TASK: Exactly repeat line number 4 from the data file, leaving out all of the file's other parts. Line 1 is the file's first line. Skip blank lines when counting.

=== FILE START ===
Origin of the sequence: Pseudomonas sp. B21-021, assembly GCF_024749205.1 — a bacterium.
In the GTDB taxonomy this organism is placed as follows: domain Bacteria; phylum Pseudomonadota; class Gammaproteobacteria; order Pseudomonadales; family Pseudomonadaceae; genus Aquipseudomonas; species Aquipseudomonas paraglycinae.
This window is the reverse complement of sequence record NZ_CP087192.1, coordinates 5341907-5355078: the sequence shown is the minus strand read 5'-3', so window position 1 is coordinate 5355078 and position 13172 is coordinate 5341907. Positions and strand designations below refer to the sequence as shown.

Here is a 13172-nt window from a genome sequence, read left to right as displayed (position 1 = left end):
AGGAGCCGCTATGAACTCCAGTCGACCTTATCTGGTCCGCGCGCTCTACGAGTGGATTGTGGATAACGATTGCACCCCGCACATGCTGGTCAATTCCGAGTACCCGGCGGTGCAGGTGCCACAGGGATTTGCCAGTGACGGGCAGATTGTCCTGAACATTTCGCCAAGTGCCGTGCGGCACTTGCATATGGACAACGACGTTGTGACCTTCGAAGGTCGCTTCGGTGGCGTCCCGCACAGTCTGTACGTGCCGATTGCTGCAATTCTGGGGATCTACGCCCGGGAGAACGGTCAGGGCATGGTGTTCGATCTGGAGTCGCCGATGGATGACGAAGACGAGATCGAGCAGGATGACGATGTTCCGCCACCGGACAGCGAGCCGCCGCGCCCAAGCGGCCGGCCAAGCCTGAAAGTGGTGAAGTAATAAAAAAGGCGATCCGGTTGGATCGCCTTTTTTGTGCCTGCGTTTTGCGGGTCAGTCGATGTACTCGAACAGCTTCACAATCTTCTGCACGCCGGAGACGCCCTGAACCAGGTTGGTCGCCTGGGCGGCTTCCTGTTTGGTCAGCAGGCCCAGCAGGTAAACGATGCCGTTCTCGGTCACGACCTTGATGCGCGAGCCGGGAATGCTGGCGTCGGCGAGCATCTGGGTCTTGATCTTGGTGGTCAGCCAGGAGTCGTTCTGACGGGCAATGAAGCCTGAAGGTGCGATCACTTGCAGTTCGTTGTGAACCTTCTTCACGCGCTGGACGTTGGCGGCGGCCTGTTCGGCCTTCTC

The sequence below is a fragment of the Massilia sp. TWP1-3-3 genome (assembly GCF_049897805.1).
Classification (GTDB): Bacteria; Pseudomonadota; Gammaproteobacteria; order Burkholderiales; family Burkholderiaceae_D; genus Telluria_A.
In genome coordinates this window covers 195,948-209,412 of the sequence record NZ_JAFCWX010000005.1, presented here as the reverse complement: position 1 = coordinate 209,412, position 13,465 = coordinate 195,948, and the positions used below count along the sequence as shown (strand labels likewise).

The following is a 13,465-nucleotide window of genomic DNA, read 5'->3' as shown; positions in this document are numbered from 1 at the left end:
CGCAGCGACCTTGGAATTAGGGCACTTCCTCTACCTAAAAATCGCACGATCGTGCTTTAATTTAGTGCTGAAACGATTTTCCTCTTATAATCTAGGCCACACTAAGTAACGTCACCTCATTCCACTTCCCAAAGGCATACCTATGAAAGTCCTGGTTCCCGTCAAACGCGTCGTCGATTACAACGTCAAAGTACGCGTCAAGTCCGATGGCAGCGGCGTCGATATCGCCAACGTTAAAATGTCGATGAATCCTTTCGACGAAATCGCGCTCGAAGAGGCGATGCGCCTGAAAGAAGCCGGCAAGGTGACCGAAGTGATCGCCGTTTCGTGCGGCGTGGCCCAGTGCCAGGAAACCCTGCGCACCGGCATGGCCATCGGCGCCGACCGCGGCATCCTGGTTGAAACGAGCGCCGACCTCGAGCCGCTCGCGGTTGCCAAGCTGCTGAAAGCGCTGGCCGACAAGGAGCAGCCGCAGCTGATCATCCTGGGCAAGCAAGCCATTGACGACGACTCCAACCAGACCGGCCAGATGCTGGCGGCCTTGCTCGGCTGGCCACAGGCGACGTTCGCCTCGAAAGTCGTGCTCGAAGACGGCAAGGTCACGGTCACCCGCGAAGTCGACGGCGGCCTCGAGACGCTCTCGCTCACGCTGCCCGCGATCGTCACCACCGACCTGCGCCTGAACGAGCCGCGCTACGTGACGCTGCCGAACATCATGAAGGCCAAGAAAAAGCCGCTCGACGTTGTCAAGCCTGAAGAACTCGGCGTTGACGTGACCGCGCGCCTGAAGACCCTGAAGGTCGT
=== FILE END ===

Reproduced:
Here is a 13172-nt window from a genome sequence, read left to right as displayed (position 1 = left end):